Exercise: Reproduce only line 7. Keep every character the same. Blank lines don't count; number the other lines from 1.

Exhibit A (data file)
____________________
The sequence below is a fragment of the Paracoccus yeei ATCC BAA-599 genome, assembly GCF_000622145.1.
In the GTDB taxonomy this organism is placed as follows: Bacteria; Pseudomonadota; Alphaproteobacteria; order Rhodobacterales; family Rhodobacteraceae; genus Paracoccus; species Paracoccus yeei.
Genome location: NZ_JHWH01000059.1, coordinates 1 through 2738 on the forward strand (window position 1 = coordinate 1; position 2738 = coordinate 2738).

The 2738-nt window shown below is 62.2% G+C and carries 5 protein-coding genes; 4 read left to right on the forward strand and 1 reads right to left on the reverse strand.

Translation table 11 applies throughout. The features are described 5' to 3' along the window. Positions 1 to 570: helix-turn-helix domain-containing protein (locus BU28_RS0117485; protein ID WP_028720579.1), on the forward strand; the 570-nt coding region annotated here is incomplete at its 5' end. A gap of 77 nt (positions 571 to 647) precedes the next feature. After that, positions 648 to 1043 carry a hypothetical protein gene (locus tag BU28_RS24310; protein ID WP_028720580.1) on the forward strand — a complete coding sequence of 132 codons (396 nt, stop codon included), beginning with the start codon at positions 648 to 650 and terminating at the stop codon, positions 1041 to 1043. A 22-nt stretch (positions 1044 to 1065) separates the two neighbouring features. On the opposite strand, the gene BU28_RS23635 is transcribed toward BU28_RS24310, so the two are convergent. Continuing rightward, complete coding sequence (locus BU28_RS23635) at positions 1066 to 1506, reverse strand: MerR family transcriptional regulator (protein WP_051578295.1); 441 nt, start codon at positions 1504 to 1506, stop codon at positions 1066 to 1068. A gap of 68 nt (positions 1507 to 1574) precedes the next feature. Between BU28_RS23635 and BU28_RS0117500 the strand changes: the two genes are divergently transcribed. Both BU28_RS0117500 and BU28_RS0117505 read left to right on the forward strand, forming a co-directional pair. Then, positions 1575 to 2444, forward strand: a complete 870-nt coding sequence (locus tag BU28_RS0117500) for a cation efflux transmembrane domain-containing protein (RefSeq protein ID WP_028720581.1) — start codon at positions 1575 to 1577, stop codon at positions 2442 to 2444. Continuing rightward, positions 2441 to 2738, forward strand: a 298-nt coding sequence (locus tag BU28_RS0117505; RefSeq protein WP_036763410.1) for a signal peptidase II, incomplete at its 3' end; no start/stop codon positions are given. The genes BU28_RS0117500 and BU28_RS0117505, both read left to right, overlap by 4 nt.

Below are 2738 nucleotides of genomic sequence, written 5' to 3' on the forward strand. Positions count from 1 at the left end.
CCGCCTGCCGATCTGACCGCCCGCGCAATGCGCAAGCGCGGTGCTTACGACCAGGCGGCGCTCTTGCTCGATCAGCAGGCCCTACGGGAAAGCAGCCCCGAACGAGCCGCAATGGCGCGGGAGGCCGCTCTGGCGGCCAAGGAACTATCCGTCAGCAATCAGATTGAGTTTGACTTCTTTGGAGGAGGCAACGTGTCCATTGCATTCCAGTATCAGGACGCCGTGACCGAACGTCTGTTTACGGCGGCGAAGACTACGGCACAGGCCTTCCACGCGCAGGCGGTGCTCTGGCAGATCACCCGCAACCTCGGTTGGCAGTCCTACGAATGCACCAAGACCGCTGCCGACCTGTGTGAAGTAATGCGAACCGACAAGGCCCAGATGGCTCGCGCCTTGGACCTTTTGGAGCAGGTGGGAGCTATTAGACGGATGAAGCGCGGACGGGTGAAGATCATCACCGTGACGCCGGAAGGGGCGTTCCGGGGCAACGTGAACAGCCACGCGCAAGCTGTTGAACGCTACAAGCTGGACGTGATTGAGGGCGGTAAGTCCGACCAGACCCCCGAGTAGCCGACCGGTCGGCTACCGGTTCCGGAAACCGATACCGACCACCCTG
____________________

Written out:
CCGCCTGCCGATCTGACCGCCCGCGCAATGCGCAAGCGCGGTGCTTACGACCAGGCGGCGCTCTTGCTCGATCAGCAGGCCCTACGGGAAAGCAGCCCCGAACGAGCCGCAATGGCGCGGGAGGCCGCTCTGGCGGCCAAGGAACTATCCGTCAGCAATCAGATTGAGTTTGACTTCTTTGGAGGAGGCAACGTGTCCATTGCATTCCAGTATCAGGACGCCGTGACCGAACGTCTGTTTACGGCGGCGAAGACTACGGCACAGGCCTTCCACGCGCAGGCGGTGCTCTGGCAGATCACCCGCAACCTCGGTTGGCAGTCCTACGAATGCACCAAGACCGCTGCCGACCTGTGTGAAGTAATGCGAACCGACAAGGCCCAGATGGCTCGCGCCTTGGACCTTTTGGAGCAGGTGGGAGCTATTAGACGGATGAAGCGCGGACGGGTGAAGATCATCACCGTGACGCCGGAAGGGGCGTTCCGGGGCAACGTGAACAGCCACGCGCAAGCTGTTGAACGCTACAAGCTGGACGTGATTGAGGGCGGTAAGTCCGACCAGACCCCCGAGTAGCCGACCGGTCGGCTACCGGTTCCGGAAACCGATACCGACCACCCTG